Jain reiterates these views and states, “Data curating, processing and generating actionable insights is a skill required for every single individual in the organisation. This translates into proficiency with analytical tools and does not stop at modelling data but also extends to generating insights,” Mahadik continues that line of thought and opines that analytical skills will support technology adoption successfully and enable leaders as well as individuals to interpret trends and gain relevant insights. This, in turn, will help them take the best decisions at an optimal speed. Therefore, he recommends that recruitment processes should identify and test analytical abilities of potential talent. Additionally, existing talent must be empowered with relevant training to utilise analytical tools better.
Stronger IP and regulatory expertise: Aspects like IPR, R&D incentives, pricing and access to medicines etc are closely linked and very central to success in an industry as complex and regulated as the pharma industry. Therefore, individuals with sound understanding and knowledge of these areas will be coveted by pharma companies across the globe as they explore newer models for sustainable R&D output and growth in international markets.
As Kamal Dutta, MD, Skillsoft India explains, “Talent with the right skills can prove to be very useful in product innovation, current research and development, both of which are intrinsic to the financial development of companies operating in the pharma space.”
“The need for deeper science understanding – be it therapy areas like immuno-oncology or platforms like microbiome, or be it advanced solutions like cell and gene – the demand for clinical scientists who can think beyond the traditional paradigm of science is very high. Thus, stronger IP knowledge to work in an open innovation setting and global regulatory expertise to grow across regions and geographies will also have immense value.” She also accentuates that the ability to work in multidisciplinary teams and interface with external stakeholder like regulatory agencies, outsourcing partners (CRO/CDMO), and third party vendors like ICT companies will be a vital skill in times to come,” enlightens Jain.
Mahadik expounds, “In the near term, what we see happening is clinical trials and drug development moving to the virtual world. In the long term, we will see personalised drugs being delivered to our doorsteps and 3D printing transforming the way drugs are being delivered.” Therefore, companies can stay nimble and can adapt to the changes by building a forward-thinking workforce – a combination of digitally evolved and knowledge driven individuals, he adds.
Dr Singh apprises, “With increase in globalisation, pharma companies need to be well prepared for international markets and its regulations. Any pharma company needs to now work in international markets in addition to domestic markets. This requires a global workforce. It is always advisable to have talents who have worked abroad or have an experience of dealing in international markets. This gives a wider perspective and experience to the team.”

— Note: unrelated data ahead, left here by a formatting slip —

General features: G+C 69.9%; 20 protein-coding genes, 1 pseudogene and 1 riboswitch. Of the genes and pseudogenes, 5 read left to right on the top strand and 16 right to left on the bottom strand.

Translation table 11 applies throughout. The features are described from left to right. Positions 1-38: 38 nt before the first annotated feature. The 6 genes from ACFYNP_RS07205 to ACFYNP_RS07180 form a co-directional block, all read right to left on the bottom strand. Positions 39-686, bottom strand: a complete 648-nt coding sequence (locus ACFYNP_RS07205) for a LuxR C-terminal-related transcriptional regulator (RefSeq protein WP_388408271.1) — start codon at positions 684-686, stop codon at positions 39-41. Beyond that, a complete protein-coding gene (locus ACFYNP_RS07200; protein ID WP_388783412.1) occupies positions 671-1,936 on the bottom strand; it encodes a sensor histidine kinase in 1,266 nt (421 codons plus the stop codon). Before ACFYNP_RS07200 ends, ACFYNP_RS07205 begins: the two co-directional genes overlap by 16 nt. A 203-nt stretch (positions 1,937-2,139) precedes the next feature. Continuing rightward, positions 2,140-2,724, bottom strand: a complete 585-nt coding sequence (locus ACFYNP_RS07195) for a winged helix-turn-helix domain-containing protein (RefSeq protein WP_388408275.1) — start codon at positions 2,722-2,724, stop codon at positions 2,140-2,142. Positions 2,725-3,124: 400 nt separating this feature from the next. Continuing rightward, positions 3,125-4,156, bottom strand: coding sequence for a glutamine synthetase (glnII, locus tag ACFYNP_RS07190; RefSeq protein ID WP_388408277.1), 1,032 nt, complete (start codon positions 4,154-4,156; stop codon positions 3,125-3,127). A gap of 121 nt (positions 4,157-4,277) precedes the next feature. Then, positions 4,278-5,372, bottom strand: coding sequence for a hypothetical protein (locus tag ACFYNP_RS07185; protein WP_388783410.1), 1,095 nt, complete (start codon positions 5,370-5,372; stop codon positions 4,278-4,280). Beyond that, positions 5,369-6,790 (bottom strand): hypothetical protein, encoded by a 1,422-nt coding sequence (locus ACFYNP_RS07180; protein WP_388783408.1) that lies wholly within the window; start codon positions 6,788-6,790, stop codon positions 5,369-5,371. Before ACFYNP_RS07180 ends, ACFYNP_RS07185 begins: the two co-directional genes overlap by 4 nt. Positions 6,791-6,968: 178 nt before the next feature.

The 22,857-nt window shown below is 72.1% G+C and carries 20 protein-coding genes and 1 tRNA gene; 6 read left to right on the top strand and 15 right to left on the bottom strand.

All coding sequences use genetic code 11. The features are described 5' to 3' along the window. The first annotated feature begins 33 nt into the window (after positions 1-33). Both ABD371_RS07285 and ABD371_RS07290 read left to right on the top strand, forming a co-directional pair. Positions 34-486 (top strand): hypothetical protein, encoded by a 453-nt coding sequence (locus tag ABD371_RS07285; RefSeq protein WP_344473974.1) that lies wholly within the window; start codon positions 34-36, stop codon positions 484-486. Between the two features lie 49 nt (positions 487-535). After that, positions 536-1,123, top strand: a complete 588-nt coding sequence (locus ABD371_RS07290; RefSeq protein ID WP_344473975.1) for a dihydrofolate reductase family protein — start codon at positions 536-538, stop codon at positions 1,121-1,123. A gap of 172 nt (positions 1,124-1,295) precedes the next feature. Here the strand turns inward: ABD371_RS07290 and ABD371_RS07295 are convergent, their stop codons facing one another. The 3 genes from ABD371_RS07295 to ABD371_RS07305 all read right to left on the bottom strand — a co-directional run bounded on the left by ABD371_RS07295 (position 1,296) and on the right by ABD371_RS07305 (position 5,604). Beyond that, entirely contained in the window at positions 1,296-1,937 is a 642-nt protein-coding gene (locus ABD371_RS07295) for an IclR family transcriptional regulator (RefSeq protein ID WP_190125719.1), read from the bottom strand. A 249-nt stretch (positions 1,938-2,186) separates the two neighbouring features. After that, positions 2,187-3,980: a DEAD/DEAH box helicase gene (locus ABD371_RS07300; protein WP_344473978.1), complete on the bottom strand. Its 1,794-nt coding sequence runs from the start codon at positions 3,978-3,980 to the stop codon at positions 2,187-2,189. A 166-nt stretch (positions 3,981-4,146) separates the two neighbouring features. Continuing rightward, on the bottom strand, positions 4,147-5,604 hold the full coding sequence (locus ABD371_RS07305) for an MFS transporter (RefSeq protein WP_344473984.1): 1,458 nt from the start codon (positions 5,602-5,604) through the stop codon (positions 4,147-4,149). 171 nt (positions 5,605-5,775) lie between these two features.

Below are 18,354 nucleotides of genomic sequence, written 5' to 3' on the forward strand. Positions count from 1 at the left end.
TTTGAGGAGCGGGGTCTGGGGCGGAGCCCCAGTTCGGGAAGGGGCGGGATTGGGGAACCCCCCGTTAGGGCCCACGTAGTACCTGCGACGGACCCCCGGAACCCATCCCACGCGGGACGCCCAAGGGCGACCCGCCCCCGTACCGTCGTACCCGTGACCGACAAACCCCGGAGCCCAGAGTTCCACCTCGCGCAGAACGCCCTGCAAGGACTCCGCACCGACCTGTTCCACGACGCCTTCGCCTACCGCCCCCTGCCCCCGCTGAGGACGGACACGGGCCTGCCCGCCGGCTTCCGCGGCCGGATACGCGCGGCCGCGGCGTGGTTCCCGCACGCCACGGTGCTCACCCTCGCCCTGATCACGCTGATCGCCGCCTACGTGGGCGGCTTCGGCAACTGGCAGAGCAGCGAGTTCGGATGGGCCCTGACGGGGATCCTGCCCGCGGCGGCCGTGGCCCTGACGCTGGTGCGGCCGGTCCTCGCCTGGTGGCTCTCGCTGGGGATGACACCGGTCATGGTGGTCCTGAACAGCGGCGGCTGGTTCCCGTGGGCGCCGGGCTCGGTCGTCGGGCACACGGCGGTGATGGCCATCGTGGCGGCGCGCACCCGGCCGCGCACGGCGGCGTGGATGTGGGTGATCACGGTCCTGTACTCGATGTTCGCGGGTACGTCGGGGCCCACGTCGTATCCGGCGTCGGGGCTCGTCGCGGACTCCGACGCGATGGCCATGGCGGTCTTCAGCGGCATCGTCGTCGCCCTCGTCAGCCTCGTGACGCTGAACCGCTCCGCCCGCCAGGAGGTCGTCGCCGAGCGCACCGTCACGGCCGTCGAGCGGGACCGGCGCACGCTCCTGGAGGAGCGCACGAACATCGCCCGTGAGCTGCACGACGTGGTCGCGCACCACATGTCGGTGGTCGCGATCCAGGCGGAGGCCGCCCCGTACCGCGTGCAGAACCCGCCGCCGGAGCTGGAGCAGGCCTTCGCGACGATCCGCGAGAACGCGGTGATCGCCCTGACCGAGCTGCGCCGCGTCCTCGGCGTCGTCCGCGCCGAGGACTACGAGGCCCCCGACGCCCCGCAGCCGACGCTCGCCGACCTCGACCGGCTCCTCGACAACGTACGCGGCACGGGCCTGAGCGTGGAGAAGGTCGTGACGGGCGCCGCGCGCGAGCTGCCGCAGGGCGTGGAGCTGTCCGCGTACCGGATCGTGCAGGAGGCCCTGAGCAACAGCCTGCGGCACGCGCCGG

Relationship management skills: There will be a significant change in the way medical reps (MR) of the future will create, evolve and maintain customer relationships. They will have to transform into relationship managers and adopt more consultative approaches which will be centered on problem-solving to enable better engagement with consumers and effective brand building.
Mahadik puts it very succinctly as he says, “People who work on establishing a strong relationship stand a better chance of being able to convert deals while maintaining the trust of the consumer. It is no longer about ‘selling a pill’, it is about helping doctors ‘establish a rapport with their patients’ and helping patients to better ‘manage their disease’.” He also informs that medical representatives of pharma companies will henceforth have to support doctors through training, education, engagement, product availability and compliance to enable them to provide better services to their patients.
Supporting this point of view, Dr Singh elaborates, “Pharma industry is a competitive one. The whole business revolves around the direct relation one has with the customers i.e. doctors. The industry has thousand companies operating, working with the same products. It becomes difficult to make a niche for your product. So engagement and relationship management with the customer becomes a necessary skill. A professional who can have long term relationships with the customers is an asset.”
Soft skills matter
At the same time, the role of soft skills will also become very important to enable life sciences businesses to thrive and flourish. Here is a list of the soft skills that our above mentioned experts believe would be vital for pharma professionals of the future.
1. Good communication skills – Experts unanimously claims that as the pharma sector evolves and becomes more customer-centric and patient-centric, good communication skills will be an important marker of success. Therefore, it is important for pharma employees to be able to communicate their ideas effectively and precisely.
2. Design thinking- To make an industry agile and responsive, its workforce needs to adaptable and growth-oriented. Varied experience, an open mind, innovative thinking and an ability to overcome change and uncertainty will be imperatives for people who want to grow and succeed in the life sciences sector.
3. Learning agility – Continuous learning is necessary for any professional’s growth. Hence, the industry would need professionals with a growth mindset, individuals who are ready to constantly upgrade their existing skill sets and empower themselves through various training and development opportunities offered to them.
4. Empathy: This is a very critical ability for professionals of the pharma sector who deal with disease management. Therefore, as patient-centricity takes centre-stage, employees of the future must add value to a doctor or a patient’s life with their ability to find identify and come up with solutions to problems that hinder progress.
5. Ethical conduct: Though an understated skill, experts underline that ethical conduct is very crucial in this era of data integrity and increased limelight on pharma engagement with stakeholders.